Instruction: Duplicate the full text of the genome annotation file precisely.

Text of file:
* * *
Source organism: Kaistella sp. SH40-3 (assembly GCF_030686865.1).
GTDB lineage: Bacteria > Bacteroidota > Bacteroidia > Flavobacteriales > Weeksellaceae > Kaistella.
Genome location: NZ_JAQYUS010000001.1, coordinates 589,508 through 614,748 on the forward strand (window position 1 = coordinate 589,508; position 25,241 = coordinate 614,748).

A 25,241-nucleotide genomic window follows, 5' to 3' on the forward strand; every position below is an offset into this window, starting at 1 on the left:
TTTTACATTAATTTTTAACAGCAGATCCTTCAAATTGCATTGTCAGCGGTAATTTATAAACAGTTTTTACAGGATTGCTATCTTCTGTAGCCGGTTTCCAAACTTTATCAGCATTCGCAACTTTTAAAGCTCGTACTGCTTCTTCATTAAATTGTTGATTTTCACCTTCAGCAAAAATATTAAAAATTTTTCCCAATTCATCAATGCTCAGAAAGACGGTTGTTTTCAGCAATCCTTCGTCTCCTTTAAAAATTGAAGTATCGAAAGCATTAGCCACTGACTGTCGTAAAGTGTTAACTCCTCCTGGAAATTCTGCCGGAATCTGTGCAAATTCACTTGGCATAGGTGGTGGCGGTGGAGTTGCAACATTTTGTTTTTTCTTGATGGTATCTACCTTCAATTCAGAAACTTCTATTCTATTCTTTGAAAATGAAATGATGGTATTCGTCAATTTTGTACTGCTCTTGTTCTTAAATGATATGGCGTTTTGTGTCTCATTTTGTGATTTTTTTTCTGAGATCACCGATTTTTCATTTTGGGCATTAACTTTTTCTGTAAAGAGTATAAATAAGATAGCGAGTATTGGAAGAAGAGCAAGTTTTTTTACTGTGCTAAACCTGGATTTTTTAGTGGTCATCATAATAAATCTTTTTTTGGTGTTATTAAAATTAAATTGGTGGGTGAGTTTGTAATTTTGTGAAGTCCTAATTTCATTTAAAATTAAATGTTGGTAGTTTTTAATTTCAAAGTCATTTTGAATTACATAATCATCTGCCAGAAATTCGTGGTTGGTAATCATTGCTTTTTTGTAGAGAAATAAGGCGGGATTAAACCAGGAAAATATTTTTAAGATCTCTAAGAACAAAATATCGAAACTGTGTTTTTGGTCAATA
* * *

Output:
Source organism: Kaistella sp. SH40-3 (assembly GCF_030686865.1).
GTDB lineage: Bacteria > Bacteroidota > Bacteroidia > Flavobacteriales > Weeksellaceae > Kaistella.
Genome location: NZ_JAQYUS010000001.1, coordinates 589,508 through 614,748 on the forward strand (window position 1 = coordinate 589,508; position 25,241 = coordinate 614,748).

A 25,241-nucleotide genomic window follows, 5' to 3' on the forward strand; every position below is an offset into this window, starting at 1 on the left:
TTTTACATTAATTTTTAACAGCAGATCCTTCAAATTGCATTGTCAGCGGTAATTTATAAACAGTTTTTACAGGATTGCTATCTTCTGTAGCCGGTTTCCAAACTTTATCAGCATTCGCAACTTTTAAAGCTCGTACTGCTTCTTCATTAAATTGTTGATTTTCACCTTCAGCAAAAATATTAAAAATTTTTCCCAATTCATCAATGCTCAGAAAGACGGTTGTTTTCAGCAATCCTTCGTCTCCTTTAAAAATTGAAGTATCGAAAGCATTAGCCACTGACTGTCGTAAAGTGTTAACTCCTCCTGGAAATTCTGCCGGAATCTGTGCAAATTCACTTGGCATAGGTGGTGGCGGTGGAGTTGCAACATTTTGTTTTTTCTTGATGGTATCTACCTTCAATTCAGAAACTTCTATTCTATTCTTTGAAAATGAAATGATGGTATTCGTCAATTTTGTACTGCTCTTGTTCTTAAATGATATGGCGTTTTGTGTCTCATTTTGTGATTTTTTTTCTGAGATCACCGATTTTTCATTTTGGGCATTAACTTTTTCTGTAAAGAGTATAAATAAGATAGCGAGTATTGGAAGAAGAGCAAGTTTTTTTACTGTGCTAAACCTGGATTTTTTAGTGGTCATCATAATAAATCTTTTTTTGGTGTTATTAAAATTAAATTGGTGGGTGAGTTTGTAATTTTGTGAAGTCCTAATTTCATTTAAAATTAAATGTTGGTAGTTTTTAATTTCAAAGTCATTTTGAATTACATAATCATCTGCCAGAAATTCGTGGTTGGTAATCATTGCTTTTTTGTAGAGAAATAAGGCGGGATTAAACCAGGAAAATATTTTTAAGATCTCTAAGAACAAAATATCGAAACTGTGTTTTTGGTCAATA